Passionate believer in Kiwi 'can do'

BANKING ON PLANKING: Scott Yates, the 80-year-old founder-owner of Plankwall, with one of his purpose-built machines.
BANKING ON PLANKING: Scott Yates, the 80-year-old founder-owner of Plankwall, with one of his purpose-built machines.

With the help of friends and family Scott Yates' manufacturing and exporting business rose after the crash of its lender, the formerly government-owned DFC, in 1989.

Plankwall was founded by Yates in 1992 and its Auckland factory makes display and merchandising systems for retailers around Asia Pacific, including in Australia, Hong Kong, Singapore and Taiwan, and boasts it's a leader in its field.

It manufactures the retail merchandising "walls" from which it derives its Plankwall name and the shelves, brackets, brochure holders and accessories that go with them, along with floor displays, garment displays and rotating displays.

After years in the industry Yates has lost none of his passion for Kiwi-made.

Despite feeling politicians may not understand his business, the Manufacturers and Exporters Association executive is incorrigibly enthusiastic that Kiwi "can do" can be converted into solutions for customers around the globe.

He reckons with a bit of official support, the industry and Plankwall, of course, could be doing much better.

Why did you become an entrepreneur?

To class a person as an entrepreneur can be a warning to a banker that the person is a risk-taker and will be thinking outside the accepted givens.

When we developed a machine for our Plankwall panels, I was told by the experts it would never work. That machine has machined tens of thousands of panels for export and local markets. Now it is fully automated, processing three panels per minute and a conventional CNC [computer numerical control] machine is 30 to 40 times slower.

What have been the biggest obstacles in running your company?

Funding is dependent on a good relationship with one's bank. Kiwibank serve us well. We have big capacity and could be doing much better in growing our exports and expanding products if the Government understood manufacturing and exporting.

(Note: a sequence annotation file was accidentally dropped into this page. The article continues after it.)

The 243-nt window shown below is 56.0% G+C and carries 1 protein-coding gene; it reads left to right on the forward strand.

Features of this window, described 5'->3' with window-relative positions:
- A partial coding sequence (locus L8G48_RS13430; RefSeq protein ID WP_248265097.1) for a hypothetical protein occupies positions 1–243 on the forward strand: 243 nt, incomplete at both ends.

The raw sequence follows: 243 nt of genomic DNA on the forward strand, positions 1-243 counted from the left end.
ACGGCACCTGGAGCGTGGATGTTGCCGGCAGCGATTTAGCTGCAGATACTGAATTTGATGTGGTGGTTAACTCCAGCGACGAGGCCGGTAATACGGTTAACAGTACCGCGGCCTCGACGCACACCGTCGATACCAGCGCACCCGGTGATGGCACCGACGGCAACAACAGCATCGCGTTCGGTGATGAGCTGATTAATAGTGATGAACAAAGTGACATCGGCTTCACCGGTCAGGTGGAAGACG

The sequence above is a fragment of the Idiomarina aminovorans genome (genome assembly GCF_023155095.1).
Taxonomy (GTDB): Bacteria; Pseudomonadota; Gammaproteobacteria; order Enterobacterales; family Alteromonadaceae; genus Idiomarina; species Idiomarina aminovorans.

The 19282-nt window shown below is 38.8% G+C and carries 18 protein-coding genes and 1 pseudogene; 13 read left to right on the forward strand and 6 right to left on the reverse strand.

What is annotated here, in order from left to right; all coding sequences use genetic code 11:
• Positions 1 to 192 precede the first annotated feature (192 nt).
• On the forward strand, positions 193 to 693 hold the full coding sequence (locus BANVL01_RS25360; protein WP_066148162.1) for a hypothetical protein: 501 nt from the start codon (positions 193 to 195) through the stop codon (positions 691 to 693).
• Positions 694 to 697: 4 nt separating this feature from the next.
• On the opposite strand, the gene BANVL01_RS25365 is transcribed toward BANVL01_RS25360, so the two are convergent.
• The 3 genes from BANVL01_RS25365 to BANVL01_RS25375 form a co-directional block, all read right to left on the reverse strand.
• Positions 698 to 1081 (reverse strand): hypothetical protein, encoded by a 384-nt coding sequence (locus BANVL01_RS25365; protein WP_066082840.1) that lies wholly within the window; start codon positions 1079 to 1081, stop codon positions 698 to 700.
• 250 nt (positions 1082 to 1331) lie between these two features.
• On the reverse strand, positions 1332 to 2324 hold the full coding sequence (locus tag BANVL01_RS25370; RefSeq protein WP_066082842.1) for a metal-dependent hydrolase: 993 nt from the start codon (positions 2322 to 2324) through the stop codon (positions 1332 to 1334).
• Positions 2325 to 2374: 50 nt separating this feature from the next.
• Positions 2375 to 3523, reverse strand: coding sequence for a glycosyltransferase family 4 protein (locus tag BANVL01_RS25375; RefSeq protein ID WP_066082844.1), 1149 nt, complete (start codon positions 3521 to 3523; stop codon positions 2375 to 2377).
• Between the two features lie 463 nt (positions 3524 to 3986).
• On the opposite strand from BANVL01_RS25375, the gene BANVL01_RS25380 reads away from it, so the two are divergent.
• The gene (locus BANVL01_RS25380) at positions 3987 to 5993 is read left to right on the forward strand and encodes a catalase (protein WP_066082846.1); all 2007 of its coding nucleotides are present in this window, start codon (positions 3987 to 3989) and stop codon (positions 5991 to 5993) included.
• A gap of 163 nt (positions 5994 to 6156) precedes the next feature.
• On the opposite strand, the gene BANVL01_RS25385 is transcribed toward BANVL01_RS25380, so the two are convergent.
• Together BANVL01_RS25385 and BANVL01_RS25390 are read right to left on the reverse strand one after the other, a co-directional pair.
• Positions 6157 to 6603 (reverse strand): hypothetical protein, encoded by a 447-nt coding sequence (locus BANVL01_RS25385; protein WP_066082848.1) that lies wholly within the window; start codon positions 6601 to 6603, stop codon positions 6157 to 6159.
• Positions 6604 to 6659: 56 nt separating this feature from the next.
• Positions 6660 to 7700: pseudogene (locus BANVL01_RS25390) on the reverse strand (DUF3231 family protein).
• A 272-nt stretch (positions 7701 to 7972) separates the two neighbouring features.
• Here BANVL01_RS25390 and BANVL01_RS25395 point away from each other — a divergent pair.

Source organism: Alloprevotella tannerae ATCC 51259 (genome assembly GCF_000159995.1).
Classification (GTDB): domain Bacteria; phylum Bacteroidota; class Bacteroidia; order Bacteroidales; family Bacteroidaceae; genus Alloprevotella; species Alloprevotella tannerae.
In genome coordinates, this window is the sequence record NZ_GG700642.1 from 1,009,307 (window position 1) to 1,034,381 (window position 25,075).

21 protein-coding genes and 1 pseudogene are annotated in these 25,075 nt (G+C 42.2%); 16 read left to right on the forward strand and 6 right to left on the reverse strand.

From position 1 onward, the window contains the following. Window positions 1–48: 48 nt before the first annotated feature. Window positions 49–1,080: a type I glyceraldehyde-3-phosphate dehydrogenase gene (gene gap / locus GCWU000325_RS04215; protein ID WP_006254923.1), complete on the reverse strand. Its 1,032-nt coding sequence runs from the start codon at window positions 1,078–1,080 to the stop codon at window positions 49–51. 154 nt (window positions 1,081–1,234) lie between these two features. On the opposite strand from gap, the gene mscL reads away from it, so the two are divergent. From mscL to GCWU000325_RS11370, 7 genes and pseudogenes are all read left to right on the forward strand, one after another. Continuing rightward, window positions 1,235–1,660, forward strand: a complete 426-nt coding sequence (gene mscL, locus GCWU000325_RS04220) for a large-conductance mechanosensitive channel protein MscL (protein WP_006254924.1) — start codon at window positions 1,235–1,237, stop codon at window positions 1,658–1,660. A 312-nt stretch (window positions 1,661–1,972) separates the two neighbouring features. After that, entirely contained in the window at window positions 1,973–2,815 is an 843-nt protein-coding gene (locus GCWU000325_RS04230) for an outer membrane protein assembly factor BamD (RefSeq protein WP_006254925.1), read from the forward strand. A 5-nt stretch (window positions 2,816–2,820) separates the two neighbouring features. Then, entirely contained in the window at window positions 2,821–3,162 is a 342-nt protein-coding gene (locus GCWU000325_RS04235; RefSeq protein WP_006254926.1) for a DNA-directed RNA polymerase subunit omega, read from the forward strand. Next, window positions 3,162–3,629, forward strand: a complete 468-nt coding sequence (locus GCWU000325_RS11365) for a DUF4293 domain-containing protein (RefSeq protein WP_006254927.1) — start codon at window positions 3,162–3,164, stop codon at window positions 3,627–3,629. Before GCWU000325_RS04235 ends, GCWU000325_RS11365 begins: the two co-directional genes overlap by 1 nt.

I was disappointed when the 15 per cent tax rebate for development was cancelled. Then further disappointed when the 20 per cent special depreciation on plant and equipment was removed.

Better depreciation helps conserve working capital by delaying, not reducing tax. Then I despaired when market development support was stopped. Most countries support their tradeable sector. It is so hard to understand how an export-led recovery is being helped.

What are your business and personal goals?

It helps if one can make an effort to learn foreign languages. Customers know you are committed. I embarked on a Mandarin course at the suggestion of my wife. I missed the first exam as I needed a small operation. The final exam I was away on an export trip, so with no marks against my name I was given an ‘E'. Our Asian sales representative said, "Don't worry I will tell our customers you got ‘E' for effort, ‘E' for excellent."

Do you have any tips for budding entrepreneurs?

People with ideas should not let their dreams die. Have trust in one's own ability.

What have you sacrificed to be an entrepreneur?

As a manufacturer and exporter in New Zealand it is likely there will be personal guarantees, with one's home being a collateral. Plus time away on trips. I am very fortunate to have a very supportive family.

If one qualifies as an accountant, a lawyer, a banker, or with an economics degree as I have, in simple terms business can be set up with just a qualification, an office and a letterhead.

If one is a retailer they buy finished goods.

If one is a manufacturer, the added cost and risks include funding for plant, tools and dies, specialist staff for design and machining, costs of both raw materials and finished stock.

However, if one is a manufacturer and also an exporter there is the foreign exchange risk, distance to markets, a small and open New Zealand market, high marketing costs, and a huge commitment required by senior staff.

If the differences in costs and difficulties were recognised New Zealand's small to medium manufacturers and exporters would contribute more in foreign exchange and employment.

What do you do in your downtime?

We have a wonderful family with six grandchildren. Them, gardening, golf, biking and other sporting activities.

Where is your favourite place to relax?

The Coromandel where we have a beach property.

What would readers be surprised to learn about you?

Age. I am 57 again this year for the eighteenth time and yet still love the business involvement.


The Dominion Post